Coevolving Innovations

… in Business Organizations and Information Technologies

When I’m doing web development work (actually mostly editing Cascading Style Sheets), I can’t avoid that browsers render markup differently. Yes, there are standards, but there’s the market reality. Thus, although I edit using Firefox (my regular browser), I really need to check with Internet Explorer.

So, how much of the browser world does my work cover? According to statistics for December 2006 from TheCounter, here’s the top 8 browsers in use (from their list of 18).

1. MSIE 6.x filled barempty bar 19691823 (70%)
2. MSIE 7.x filled barempty bar 3491913 (12%)
3. FireFox filled barempty bar 3070730 (11%)
4. Safari filled barempty bar 830311 (3%)
5. MSIE 5.x filled barempty bar 367278 (1%)
6. Unknown filled barempty bar 254895 (1%)
7. Opera x.x filled barempty bar 163697 (1%)
8. Netscape 7.x empty bar 98265 (0%)

Gee, I’m going to have start checking with IE7, because I’m still at IE6! In addition, I didn’t realize that Firefox users are still so much in the minority!

The nagging challenge that I’ve had for some years, however, is Safari. That’s the standard browser on the Mac OS X. In the systems science community, there has always been a few notable Mac users. (There’s a motivator to a webmaster when the president of the society reports browser problems!)

I got a used Power Mac G3 — maybe three years ago — at a lawn sale at the neighbour two north from us. It’s become Diana’s computer, now with a huge 19-inch screen. As an older Mac, however, it runs Mac OS 9, which doesn’t support newfangled browsers. It does run Netscape 7, which would tend to explain the 8th place position on the ranking above.1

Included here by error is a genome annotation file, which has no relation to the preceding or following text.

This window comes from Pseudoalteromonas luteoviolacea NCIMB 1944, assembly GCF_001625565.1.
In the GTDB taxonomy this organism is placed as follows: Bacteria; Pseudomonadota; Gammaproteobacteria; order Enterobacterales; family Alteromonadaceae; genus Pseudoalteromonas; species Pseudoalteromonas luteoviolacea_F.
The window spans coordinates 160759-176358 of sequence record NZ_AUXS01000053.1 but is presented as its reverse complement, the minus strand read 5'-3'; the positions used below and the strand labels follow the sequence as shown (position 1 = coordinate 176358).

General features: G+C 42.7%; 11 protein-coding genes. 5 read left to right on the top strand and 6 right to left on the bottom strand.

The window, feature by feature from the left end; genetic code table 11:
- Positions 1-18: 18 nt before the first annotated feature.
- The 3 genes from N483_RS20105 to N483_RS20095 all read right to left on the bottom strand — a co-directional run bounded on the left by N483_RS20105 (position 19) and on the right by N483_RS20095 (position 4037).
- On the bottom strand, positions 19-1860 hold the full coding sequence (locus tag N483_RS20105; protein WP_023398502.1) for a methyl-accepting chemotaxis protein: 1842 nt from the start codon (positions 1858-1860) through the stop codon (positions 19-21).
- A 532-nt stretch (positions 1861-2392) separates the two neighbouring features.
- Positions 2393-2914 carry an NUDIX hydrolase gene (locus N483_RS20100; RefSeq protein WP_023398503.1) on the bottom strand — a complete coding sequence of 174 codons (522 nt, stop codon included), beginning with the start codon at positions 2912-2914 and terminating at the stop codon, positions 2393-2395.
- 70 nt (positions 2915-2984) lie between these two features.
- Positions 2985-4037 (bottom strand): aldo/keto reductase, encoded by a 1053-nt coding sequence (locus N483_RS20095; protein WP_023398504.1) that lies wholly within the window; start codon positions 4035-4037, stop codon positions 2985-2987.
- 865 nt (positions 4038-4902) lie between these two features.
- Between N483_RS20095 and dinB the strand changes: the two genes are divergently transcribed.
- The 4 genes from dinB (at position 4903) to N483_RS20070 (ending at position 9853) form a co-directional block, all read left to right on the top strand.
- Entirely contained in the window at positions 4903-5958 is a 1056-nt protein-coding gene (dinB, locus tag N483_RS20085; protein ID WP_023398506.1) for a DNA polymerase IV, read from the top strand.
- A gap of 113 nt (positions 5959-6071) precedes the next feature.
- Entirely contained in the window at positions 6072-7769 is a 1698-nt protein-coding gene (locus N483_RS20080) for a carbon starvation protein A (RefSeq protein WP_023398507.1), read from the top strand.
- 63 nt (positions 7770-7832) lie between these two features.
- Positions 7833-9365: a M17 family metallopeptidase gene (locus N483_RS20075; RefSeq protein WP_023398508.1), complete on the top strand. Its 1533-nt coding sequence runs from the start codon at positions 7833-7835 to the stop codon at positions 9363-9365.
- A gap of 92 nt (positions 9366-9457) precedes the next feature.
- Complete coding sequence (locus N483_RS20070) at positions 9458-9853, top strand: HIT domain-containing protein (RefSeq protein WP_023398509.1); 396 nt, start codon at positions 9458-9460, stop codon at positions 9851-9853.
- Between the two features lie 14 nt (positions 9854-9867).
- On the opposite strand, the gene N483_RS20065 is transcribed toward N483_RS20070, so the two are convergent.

Thus, I’ve been watching for a bargain on an OS/X Mac for some time. I’ve had a filtered feed on the Toronto Craigslist computer category … and an opportunity came up.

I’m now the proud owner of a Powerbook G3 (a Lombard 333), with a Motorola 802.11g card. It’s installed with OS X Update 10.3.9 and looks practically new. The previous owner said that the battery died about a year ago — it works fine when plugged in — but I know that a replacement battery is about $150 (or $80 on eBay).

Right now, the computer is up in Noah and Ryan’s bedroom. We do live, however, in a house where the number of computers now outnumbers the number of occupants. I don’t expect the computer to get a huge amount of use, but it’s nice to have.

One irony is that looking inside, it has an IBM-labelled disk drive, as well as the IBM-manufactured PowerPC. It has more IBM components than the current PC you can buy with an IBM logo on it.

Oh yeah. It cost me $200CAD.

1 Correcting myself: My memory was that Power Mac G3 couldn’t be updated to OS X. Looking at the description at LowEndMac, it turns out that an upgrade is technically possible. I think that I concluded some time ago that upgrading wouldn’t be worth it, because the cost of the operating system would be near the price we paid for the hardware in the first place. That was $200, too, a few years back.

January 1st, 2007

Posted In: technologies

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